The History of Harmony Foundation
In 1969, a group of local men (Estes Park year-round and summer residents) discussed the need for helping alcoholics in Estes Park. These men were, themselves, recovering alcoholics, and instrumental in bringing AA to the community.
Pooling their resources, they purchased a 42-acre parcel of property on Fish Hatchery Road, known as “Harmony Ranch”. Harmony had been operated as a dude ranch; a summer getaway with a pool, fine dining facilities and a 3-hole golf course. The owner of the property was a big game hunter and the lodge was replete with trophies, including an elephant, giraffe, black rhino and a polar bear. The “polar bear lounge” as it was known, was a very popular local bar.
In the earliest days, Harmony served as mostly a revolving door opportunity for alcoholics to sleep it off, dry out, attend a couple of AA meetings, and return home. The results were not very good, and the cost to maintain the large facility was becoming prohibitive. The original idea was expanded to include some group therapy sessions and over a few years time, a physician was hired and treatment was developed, following the Minnesota Model. “Students” as they were called, were expected to pay for services, to stay for at least two weeks and to continue with a commitment to AA upon leaving the program.
Finances continued to be a serious issue, and a larger, longer mortgage was obtained with the help of some of the early graduates of the program, many of whom were very successful Denver businessmen. These men were so devoted to the cause, that they frequently covered payroll costs themselves, contributed funds for operational and capital needs personally, and pitched in to do grounds keeping, maintenance and administrative tasks. The program was extended to a 28 day model, with great success, and Harmony’s reputation grew. A large grant from the Gates Foundation provided the needed funds to refurbish the cabins. In the late 70’s and early 80’s, insurance companies began accepting alcoholism as a disease, and paying for treatment.
In the mid-80’s Harmony became accredited for the first time, through JCAHO* (Now known as TJC, The Joint Commission), an amazing feat for such a small organization. Most referrals were from our successful graduates, along with EAPs* from major corporations such as United Airlines, Chrysler, Burlington Northern Railroad, and Phillips, Exxon and other oil companies, as well as many others. Harmony continued to be recognized nationally as an outstanding treatment facility, and in the late 90’s became accredited by CARF.* CARF helps Harmony with continually improving the quality of their services, demonstrating value, and meeting internationally recognized organizational and program standards.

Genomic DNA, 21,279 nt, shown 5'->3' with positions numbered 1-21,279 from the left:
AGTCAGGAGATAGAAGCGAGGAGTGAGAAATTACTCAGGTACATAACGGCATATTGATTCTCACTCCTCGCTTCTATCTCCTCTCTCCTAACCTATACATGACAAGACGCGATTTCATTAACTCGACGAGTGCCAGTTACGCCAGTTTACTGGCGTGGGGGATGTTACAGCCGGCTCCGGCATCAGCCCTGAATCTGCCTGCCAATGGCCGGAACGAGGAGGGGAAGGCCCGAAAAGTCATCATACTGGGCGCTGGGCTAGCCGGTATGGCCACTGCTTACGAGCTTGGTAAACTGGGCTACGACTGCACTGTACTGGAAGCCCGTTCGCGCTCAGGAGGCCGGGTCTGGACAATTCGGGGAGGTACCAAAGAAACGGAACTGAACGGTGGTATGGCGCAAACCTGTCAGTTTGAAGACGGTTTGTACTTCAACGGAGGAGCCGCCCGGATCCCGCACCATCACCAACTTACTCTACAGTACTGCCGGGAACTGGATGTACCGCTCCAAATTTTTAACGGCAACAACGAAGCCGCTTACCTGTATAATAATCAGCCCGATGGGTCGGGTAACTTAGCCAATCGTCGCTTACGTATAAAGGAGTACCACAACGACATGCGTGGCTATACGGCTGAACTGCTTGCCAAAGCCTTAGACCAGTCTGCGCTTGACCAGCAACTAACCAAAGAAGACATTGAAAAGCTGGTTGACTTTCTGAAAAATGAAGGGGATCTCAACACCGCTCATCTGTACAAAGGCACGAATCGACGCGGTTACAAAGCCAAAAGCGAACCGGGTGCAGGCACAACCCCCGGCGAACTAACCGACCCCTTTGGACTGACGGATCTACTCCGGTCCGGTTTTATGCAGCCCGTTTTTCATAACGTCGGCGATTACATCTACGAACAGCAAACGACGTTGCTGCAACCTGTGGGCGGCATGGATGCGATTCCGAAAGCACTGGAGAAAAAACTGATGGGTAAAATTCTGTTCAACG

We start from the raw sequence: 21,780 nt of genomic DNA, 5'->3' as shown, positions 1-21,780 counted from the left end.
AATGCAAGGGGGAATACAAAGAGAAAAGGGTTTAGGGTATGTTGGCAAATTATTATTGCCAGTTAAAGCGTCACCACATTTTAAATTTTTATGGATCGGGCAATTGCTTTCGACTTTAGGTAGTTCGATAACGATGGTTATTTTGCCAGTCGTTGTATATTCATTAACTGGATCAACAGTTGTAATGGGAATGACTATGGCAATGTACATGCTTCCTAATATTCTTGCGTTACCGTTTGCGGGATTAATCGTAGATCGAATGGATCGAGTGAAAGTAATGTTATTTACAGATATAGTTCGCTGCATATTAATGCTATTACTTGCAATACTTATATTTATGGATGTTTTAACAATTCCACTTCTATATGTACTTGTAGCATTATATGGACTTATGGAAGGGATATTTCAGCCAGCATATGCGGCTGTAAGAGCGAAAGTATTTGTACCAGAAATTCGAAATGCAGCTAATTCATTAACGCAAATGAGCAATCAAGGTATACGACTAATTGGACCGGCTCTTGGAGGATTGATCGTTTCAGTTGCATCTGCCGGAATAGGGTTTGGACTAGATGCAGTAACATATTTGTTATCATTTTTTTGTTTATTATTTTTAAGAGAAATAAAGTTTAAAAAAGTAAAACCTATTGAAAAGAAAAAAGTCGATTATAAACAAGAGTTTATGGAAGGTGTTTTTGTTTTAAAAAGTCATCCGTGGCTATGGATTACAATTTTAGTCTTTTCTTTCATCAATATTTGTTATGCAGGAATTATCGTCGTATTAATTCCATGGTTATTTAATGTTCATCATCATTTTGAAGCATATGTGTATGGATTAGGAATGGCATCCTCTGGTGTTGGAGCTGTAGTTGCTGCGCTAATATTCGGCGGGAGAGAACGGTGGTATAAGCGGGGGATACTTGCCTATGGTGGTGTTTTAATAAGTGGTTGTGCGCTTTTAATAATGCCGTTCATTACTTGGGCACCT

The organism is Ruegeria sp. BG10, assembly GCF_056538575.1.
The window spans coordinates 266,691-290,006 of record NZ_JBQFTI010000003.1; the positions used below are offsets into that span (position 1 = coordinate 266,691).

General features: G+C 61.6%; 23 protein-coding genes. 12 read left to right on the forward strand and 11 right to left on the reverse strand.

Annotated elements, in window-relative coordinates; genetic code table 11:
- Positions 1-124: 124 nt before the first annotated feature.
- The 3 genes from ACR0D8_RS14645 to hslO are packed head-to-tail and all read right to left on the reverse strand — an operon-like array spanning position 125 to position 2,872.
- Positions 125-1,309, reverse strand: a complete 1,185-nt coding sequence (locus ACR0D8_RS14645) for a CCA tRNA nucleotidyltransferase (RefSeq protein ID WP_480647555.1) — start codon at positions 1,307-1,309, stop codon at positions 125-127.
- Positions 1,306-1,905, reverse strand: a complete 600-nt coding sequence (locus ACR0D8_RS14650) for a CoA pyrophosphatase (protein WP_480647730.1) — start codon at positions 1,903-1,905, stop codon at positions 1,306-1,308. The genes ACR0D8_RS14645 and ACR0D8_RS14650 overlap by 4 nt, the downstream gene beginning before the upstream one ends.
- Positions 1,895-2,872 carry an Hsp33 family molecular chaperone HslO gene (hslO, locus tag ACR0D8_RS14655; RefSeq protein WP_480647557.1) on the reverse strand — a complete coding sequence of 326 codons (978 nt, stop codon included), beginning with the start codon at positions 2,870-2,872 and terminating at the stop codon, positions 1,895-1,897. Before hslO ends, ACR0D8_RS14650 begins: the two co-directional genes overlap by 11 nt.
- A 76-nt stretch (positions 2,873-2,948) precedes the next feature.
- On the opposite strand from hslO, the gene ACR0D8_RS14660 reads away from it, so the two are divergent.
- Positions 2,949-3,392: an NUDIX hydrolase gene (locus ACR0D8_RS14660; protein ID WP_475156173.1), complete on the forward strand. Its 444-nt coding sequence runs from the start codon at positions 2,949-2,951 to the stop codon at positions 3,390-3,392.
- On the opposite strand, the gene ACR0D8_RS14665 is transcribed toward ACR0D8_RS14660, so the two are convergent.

With the onset of managed care in the early 90’s, insurance companies were no longer willing to pay for long lengths of stay for residential substance abuse treatment. In fact, until the development of the ASAM* criteria, insurance companies could apply whatever criteria they chose to deny coverage for substance abuse treatment. EAPs* no longer had the decision making authority required to refer their clients to treatment. Many good treatment centers were forced to close their doors. Harmony was able, through good management, to weather this significant “storm” in the industry and stay open. The face of the business had changed, however, and most treatment centers that survived were non-profits who were challenged to provide quality treatment at affordable prices, and Harmony’s payer mix shifted to predominantly private pay.
Over the course of its 40+ year history, Harmony has witnessed many social changes which have affected treatment significantly. It is safe to say that in the earliest fifteen years of its operation, Harmony was treating primarily alcoholics, most of whom were male. Additionally, some clients were addicted to prescription medications, and these (mostly women) represented a very small percentage of Harmony’s clients. In the 90’s cocaine became a drug of choice for many clients. The most recent demographics indicate a high incidence of methamphetamine abuse, along with prescription drug abuse and a resurgence of heroin addiction. Typically, alcohol is also used and abused by many of the clients, in addition to the other drugs. The last decade has seen a definite shift in the gender demographic, leading Harmony to provide gender specific treatment for men and women.
Beginning in 2008, Harmony expanded detox facilities and approaches to include subutex detox methods for opiate addicts. We have found this to be very helpful in assisting the addict through the very painful physical detox from these drugs.
Harmony has an outstanding program, spanning five decades of providing successful treatment for alcoholics and drug addicts. Throughout its history, Harmony has shown itself to be adaptable to social, economic and moral trends both within the community at large, and the treatment community, specifically. Harmony continues to provide the tools needed for successful, ongoing recovery, utilizing evidence based best practices in an unparalleled mountain setting, at a moderate cost.
*ASAM – American Society of Addictions Medicine
*Commission on Accreditation of Rehabilitation Facilities
*EAP – Employee Assistance Program(s)
*JCAHO – Joint Commission on the Accreditation of Health Care Organizations
Please contact us with any questions you may have.